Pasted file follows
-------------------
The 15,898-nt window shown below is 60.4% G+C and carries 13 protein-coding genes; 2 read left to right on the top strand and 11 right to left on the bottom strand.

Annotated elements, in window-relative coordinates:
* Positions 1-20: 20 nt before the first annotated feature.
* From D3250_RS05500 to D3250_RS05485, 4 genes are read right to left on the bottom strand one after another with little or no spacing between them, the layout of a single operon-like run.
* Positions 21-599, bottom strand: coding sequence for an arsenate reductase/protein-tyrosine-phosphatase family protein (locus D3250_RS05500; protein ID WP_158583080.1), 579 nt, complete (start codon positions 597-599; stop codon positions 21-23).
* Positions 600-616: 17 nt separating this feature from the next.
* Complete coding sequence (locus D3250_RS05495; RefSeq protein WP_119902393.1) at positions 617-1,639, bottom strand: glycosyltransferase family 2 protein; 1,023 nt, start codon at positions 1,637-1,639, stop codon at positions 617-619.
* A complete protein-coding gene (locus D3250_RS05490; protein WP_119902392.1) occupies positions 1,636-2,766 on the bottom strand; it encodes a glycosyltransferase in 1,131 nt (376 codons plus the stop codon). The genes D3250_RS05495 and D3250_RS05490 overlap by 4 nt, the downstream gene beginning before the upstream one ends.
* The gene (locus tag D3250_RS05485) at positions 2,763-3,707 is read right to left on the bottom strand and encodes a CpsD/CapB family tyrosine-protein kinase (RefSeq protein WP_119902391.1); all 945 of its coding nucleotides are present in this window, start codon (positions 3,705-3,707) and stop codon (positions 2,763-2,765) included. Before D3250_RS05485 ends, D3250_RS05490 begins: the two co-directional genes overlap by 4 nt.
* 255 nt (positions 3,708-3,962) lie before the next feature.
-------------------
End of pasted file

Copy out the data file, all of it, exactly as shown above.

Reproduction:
The 15,898-nt window shown below is 60.4% G+C and carries 13 protein-coding genes; 2 read left to right on the top strand and 11 right to left on the bottom strand.

Annotated elements, in window-relative coordinates:
* Positions 1-20: 20 nt before the first annotated feature.
* From D3250_RS05500 to D3250_RS05485, 4 genes are read right to left on the bottom strand one after another with little or no spacing between them, the layout of a single operon-like run.
* Positions 21-599, bottom strand: coding sequence for an arsenate reductase/protein-tyrosine-phosphatase family protein (locus D3250_RS05500; protein ID WP_158583080.1), 579 nt, complete (start codon positions 597-599; stop codon positions 21-23).
* Positions 600-616: 17 nt separating this feature from the next.
* Complete coding sequence (locus D3250_RS05495; RefSeq protein WP_119902393.1) at positions 617-1,639, bottom strand: glycosyltransferase family 2 protein; 1,023 nt, start codon at positions 1,637-1,639, stop codon at positions 617-619.
* A complete protein-coding gene (locus D3250_RS05490; protein WP_119902392.1) occupies positions 1,636-2,766 on the bottom strand; it encodes a glycosyltransferase in 1,131 nt (376 codons plus the stop codon). The genes D3250_RS05495 and D3250_RS05490 overlap by 4 nt, the downstream gene beginning before the upstream one ends.
* The gene (locus tag D3250_RS05485) at positions 2,763-3,707 is read right to left on the bottom strand and encodes a CpsD/CapB family tyrosine-protein kinase (RefSeq protein WP_119902391.1); all 945 of its coding nucleotides are present in this window, start codon (positions 3,705-3,707) and stop codon (positions 2,763-2,765) included. Before D3250_RS05485 ends, D3250_RS05490 begins: the two co-directional genes overlap by 4 nt.
* 255 nt (positions 3,708-3,962) lie before the next feature.